2 teaspoons unsalted butter

2 teaspoons olive oil

1 large shallot, finely diced

1 cup arborio rice

1/2 cup dry white wine

1 tablespoon butter (salted OK)

Salt and freshly ground black pepper, to taste


In a large saucepan over medium heat, bring broth to a simmer.

For the risotto, heat butter and olive oil in a wide, shallow, heavy-bottomed saucepan over medium heat. Add diced shallots and saute 3 minutes, or until tender and translucent. Add the rice and toast for 1 to 2 minutes, or until slightly translucent. Add the wine and stir until it has evaporated.

Cook the risotto at a slow simmer, adding heated broth a half-cup at a time. Stir occasionally, making sure the risotto absorbs the liquid before adding more. Use more or less broth as needed.

Continue cooking in this manner for 18 to 20 minutes. Taste the risotto - it should be creamy and thick. It's best al dente, which means it should be fully cooked, yet still retain some firmness when you chew it.

When the risotto is nearly finished, stir in any other ingredients you'd like to add. Turn off heat, stir in 1 tablespoon of butter, and season to taste with salt and freshly ground black pepper.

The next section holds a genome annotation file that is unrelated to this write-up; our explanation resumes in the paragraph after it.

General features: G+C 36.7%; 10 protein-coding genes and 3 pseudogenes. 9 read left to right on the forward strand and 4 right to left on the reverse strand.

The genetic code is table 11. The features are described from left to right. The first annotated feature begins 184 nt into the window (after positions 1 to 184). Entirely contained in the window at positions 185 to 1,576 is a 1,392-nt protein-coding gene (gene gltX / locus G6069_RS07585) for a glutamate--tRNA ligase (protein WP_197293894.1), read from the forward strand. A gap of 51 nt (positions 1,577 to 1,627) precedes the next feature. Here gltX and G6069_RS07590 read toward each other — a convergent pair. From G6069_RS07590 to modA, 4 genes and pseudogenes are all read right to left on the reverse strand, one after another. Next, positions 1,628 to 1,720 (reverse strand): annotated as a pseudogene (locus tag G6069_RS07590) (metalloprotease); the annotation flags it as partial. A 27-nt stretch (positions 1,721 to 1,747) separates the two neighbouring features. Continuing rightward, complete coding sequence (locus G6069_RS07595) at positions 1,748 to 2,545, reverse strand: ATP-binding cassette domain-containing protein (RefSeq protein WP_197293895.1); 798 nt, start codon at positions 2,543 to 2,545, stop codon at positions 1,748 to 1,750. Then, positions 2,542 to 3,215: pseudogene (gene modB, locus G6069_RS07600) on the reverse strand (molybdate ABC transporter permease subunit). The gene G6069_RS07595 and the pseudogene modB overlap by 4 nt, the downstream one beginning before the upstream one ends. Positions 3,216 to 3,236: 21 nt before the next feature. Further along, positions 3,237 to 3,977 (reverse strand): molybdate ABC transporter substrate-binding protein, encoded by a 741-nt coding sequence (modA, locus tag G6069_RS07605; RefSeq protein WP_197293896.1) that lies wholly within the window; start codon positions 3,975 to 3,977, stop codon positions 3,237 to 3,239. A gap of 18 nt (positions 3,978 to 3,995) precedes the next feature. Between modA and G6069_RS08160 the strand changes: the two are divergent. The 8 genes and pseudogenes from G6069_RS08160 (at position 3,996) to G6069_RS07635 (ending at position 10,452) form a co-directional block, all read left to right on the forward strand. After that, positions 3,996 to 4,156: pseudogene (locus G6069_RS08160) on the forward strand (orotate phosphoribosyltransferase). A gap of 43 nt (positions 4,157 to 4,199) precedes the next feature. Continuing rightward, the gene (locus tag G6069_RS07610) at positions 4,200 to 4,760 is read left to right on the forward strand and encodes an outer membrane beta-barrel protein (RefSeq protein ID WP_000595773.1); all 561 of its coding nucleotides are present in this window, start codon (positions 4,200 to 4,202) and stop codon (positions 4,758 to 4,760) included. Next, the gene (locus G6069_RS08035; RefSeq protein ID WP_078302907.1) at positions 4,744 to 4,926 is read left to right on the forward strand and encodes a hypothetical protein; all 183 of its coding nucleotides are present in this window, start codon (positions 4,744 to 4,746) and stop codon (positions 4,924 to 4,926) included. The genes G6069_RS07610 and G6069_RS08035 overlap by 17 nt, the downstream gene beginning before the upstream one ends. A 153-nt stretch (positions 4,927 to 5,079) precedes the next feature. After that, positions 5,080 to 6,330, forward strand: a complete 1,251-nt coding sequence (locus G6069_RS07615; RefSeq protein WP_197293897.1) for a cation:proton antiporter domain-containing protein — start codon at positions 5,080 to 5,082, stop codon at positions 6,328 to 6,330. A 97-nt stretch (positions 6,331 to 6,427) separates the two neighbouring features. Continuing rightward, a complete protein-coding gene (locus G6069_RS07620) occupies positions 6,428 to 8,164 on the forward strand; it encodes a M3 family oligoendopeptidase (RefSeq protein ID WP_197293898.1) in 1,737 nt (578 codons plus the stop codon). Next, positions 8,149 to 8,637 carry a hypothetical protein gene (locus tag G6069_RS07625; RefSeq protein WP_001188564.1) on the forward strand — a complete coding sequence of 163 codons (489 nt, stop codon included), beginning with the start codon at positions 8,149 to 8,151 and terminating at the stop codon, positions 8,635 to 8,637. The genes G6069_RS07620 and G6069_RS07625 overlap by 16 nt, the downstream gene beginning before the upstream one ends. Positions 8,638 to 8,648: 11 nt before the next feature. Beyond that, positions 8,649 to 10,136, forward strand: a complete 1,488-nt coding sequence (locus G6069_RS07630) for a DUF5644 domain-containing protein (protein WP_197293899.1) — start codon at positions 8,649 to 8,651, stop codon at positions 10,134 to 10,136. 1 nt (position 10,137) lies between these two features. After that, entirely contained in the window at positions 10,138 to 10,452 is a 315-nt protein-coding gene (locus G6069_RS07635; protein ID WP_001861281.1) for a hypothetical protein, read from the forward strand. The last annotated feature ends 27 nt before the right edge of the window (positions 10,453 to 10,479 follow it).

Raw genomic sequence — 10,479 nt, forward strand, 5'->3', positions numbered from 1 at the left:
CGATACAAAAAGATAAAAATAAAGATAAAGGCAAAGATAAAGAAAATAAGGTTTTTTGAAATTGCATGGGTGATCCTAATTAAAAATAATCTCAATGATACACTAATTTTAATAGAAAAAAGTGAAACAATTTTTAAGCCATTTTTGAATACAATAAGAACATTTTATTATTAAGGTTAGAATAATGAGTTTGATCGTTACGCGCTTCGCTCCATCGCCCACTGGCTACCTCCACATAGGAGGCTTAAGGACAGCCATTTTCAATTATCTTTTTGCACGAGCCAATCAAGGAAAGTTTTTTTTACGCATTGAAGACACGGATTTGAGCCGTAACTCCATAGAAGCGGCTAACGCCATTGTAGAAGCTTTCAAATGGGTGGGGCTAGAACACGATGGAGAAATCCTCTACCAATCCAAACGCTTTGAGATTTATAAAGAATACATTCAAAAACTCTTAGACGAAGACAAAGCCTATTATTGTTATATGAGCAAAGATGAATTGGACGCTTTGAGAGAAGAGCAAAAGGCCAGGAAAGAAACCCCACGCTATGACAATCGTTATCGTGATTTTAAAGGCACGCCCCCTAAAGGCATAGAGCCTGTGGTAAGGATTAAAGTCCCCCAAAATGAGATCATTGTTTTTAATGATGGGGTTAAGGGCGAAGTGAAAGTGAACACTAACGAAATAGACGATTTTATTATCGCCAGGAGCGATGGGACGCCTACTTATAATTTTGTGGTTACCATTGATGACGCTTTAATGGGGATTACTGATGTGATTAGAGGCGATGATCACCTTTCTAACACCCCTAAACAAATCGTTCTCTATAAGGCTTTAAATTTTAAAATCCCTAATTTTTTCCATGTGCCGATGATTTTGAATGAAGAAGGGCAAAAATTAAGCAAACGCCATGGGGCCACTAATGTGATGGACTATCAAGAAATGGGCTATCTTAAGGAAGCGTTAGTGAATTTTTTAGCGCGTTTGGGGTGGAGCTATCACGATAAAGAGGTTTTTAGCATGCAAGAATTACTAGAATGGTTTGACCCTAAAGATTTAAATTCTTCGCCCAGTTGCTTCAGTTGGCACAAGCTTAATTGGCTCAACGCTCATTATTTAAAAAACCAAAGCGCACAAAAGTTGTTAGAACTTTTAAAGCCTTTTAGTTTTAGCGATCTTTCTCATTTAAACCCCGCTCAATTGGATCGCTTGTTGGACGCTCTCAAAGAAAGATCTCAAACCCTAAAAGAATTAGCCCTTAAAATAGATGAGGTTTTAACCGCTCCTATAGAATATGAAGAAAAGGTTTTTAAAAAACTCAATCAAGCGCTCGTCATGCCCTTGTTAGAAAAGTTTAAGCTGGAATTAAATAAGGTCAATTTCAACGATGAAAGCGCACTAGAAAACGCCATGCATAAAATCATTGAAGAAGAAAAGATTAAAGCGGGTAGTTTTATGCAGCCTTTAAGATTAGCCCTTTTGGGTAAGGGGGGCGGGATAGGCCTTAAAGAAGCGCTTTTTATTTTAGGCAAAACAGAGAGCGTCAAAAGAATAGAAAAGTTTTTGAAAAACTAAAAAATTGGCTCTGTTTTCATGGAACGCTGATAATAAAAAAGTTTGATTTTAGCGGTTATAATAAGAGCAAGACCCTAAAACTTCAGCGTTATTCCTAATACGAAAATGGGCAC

Serve immediately.

Thursday, June 4, 2009

Cooking-for-a-crowd tips

Staying at the Browns always reminds me of cooking breakfast for at least a dozen people, and if you’ve ever worn yourself to a frazzle trying to cook for more than eight people in the morning, here are some tips to get you through your next big event.

  • Toast: Forget the toaster and those fancy racks that we like to refer to as the “toast cooler.” Turn on the oven to 350 degrees. Put slices of real bread (the kind that doesn’t have a lot of preservatives; if you’re using Wonder Bread, you’ll probably need a rack, too) on cookie sheets. When the oven is preheated, slide the sheets into the oven and cook until the tops are light brown or you can smell the toast. Remove and flip the slices. Toast for a little less time than the first side, turn off the oven, remove the toast, put on a pat of butter, and slide back into the oven until the pats melt a little. Serve immediately.